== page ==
First: The patient may be taking other medications that might make buprenorphine a more, or less, attractive option. Buprenorphine’s interactions with other medications tend to be similar to methadone’s but with some notable differences (see “Alcohol and Medication Interactions With Buprenorphine and Methadone”). In general, buprenorphine appears to have few significant drug interactions. When interactions occur, they appear to increase the effects of buprenorphine by decreasing its metabolism. Such interactions can easily be mitigated by a reduced buprenorphine dose.
Second: Some co-occurring medical conditions can be contra-indications for buprenorphine use. These could include difficult breathing or lung problems, kidney or gallbladder problems, head injury, severe mental disorders, adrenal or thyroid dysfunction, urination problems, or enlarged prostate. Patients taking buprenorphine who have hepatitis or impaired liver function should be routinely monitored, especially when taking high doses, because the medication’s potential to increase liver damage has not been fully evaluated (Petry et al., 2000).
The FDA has not approved methadone or buprenorphine for use during pregnancy. Buprenorphine is in FDA’s category C, a mid-level risk category within the range A (low risk)-C-D-X. Methadone is in category B. Category C drugs have shown adverse effects on fetuses in animal studies and have not been adequately studied in humans. Thousands of women have continued methadone maintenance throughout pregnancy with no apparent significant adverse fetal effects (Kaltenbach, Berghella, and Finnegan, 1998; Kandall et al., 1999; Wang, 1999).
FDA acknowledges that the potential benefits of methadone during pregnancy may outweigh possible hazards, and both SAMHSA and NIDA endorse methadone treatment for opioid-dependent women, regardless of pregnancy. However, because experience with buprenorphine is more limited and further studies are pending, current guidelines exclude the use of buprenorphine during pregnancy. They also recommend that women who become pregnant while receiving maintenance therapy with buprenorphine switch to methadone.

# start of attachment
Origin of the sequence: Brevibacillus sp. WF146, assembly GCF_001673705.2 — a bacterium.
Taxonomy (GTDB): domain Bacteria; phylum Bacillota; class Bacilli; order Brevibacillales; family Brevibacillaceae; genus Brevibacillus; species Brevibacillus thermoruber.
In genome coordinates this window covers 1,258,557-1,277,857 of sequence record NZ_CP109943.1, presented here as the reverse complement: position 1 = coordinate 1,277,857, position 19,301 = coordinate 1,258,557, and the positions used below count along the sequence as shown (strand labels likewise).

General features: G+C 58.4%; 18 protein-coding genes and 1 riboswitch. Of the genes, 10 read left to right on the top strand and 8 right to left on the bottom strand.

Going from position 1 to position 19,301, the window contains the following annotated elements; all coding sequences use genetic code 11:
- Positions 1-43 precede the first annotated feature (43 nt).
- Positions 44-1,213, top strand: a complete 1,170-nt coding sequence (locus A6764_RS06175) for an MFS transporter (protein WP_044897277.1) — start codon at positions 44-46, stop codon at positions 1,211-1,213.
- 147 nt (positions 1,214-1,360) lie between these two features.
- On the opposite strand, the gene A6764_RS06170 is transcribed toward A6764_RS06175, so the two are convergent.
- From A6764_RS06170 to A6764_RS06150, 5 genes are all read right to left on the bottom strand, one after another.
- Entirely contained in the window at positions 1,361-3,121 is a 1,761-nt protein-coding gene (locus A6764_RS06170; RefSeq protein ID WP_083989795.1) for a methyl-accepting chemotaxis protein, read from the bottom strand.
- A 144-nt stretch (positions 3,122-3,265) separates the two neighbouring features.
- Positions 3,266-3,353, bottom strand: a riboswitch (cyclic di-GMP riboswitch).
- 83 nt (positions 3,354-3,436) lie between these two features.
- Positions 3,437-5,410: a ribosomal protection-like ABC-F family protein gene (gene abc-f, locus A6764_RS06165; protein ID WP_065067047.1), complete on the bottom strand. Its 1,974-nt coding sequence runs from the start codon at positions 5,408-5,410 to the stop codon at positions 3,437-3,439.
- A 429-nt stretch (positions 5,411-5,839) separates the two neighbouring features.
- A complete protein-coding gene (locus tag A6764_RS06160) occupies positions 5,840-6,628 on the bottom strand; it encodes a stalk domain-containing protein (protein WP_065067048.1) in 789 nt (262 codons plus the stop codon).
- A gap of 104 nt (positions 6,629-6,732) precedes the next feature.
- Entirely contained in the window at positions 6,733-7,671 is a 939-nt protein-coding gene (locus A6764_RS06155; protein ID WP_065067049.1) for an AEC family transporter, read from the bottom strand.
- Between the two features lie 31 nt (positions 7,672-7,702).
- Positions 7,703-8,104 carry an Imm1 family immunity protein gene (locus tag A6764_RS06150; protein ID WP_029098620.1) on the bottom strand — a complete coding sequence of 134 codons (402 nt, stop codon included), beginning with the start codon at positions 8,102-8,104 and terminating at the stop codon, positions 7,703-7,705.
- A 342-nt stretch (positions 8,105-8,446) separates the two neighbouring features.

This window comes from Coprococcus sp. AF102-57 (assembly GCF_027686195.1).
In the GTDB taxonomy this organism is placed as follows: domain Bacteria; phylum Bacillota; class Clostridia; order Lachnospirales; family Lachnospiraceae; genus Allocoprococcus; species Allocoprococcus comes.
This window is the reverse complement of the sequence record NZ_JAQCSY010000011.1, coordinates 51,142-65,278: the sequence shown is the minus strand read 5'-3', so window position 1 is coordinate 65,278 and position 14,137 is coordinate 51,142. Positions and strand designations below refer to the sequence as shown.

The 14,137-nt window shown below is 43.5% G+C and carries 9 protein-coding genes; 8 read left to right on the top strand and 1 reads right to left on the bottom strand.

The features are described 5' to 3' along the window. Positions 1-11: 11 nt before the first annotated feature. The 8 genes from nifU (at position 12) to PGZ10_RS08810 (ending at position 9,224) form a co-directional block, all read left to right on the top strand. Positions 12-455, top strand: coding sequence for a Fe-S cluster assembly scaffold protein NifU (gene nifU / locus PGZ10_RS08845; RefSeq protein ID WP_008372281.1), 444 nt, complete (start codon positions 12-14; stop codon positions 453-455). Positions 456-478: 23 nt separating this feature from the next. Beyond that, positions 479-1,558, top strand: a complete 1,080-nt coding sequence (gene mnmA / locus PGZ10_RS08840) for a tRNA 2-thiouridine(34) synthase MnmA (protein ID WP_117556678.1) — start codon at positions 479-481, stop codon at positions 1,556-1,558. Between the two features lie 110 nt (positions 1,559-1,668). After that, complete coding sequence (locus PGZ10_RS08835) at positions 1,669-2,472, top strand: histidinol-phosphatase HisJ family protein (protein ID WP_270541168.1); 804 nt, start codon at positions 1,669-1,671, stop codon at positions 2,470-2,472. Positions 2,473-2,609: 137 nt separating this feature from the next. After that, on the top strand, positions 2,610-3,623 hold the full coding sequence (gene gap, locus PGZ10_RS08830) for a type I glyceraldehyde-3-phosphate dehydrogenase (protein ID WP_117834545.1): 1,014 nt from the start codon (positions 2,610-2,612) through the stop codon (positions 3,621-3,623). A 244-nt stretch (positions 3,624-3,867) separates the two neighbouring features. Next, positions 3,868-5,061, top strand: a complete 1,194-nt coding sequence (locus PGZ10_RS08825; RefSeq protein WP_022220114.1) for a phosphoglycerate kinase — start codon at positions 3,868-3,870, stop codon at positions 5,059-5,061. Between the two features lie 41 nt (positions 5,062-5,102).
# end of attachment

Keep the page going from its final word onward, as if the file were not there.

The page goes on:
Women initiating opioid agonist treatment therefore require appropriate information to help them make informed decisions about each medication’s risks and benefits in case of pregnancy, including what they might experience should they become pregnant and change medications during pregnancy. (See Johnson, Jones, and Fischer, 2003, for a review of buprenorphine and pregnancy.)
Currently, buprenorphine is recommended for use only by patients aged 16 and older because safety and effectiveness data for younger adolescents are lacking. However, the use of heroin by American adolescents is at its highest level since the 1960s (U.S. Department of Justice, 1999), and results of an ongoing study at five sites in NIDA’s National Drug Abuse Treatment Clinical Trials Network (CTN) may prove illuminating.
The CTN study is comparing the effectiveness, for 14- to 21-year-olds, of Suboxone solely for detoxification (7 to 14 days) versus Suboxone detoxification plus maintenance therapy (3 months), when each is supplemented by twice-weekly psychosocial support for 3 months (Woody, 2003).
This study may confirm the reported finding of Marsch and colleagues (2003) that in a 28-day outpatient setting under double-blind conditions, buprenorphine was superior to clonidine—an antihypertensive medication often used to alleviate opioid withdrawal symptoms—in retaining patients in treatment and reducing their opioid use.
Exploring patients’ expectations for buprenorphine treatment is important. New medications often generate unrealistic hopes. Explaining to the patient what buprenorphine can do (block illicit opioid effects, decrease craving) and what it cannot do (prevent him or her from ever using drugs again) may help enhance treatment outcomes. Conversely, some patients may expect buprenorphine treatment to fail. Unless addressed, such an expectation can become self-fulfilling.
The decision to use buprenorphine is not irreversible. Should a patient have intolerable side effects or fail to respond to buprenorphine—that is, continue illicit opioid use after dose adjustments and stabilization on a maintenance dose—he or she can easily be switched to methadone.
References: 1. Science Practice Perspectives Volume 2, Number 2
August 2004 (Practical Considerations For The use of Buprenorphine) Hendree E. Jones Ph.D
If you are interested in acquiring more information on the use of buprenorphine in pregnancy, please request it and I will send you some updated information. You can request it at:
Deborah Shrira, Editor/Publisher/Webmistress May 2009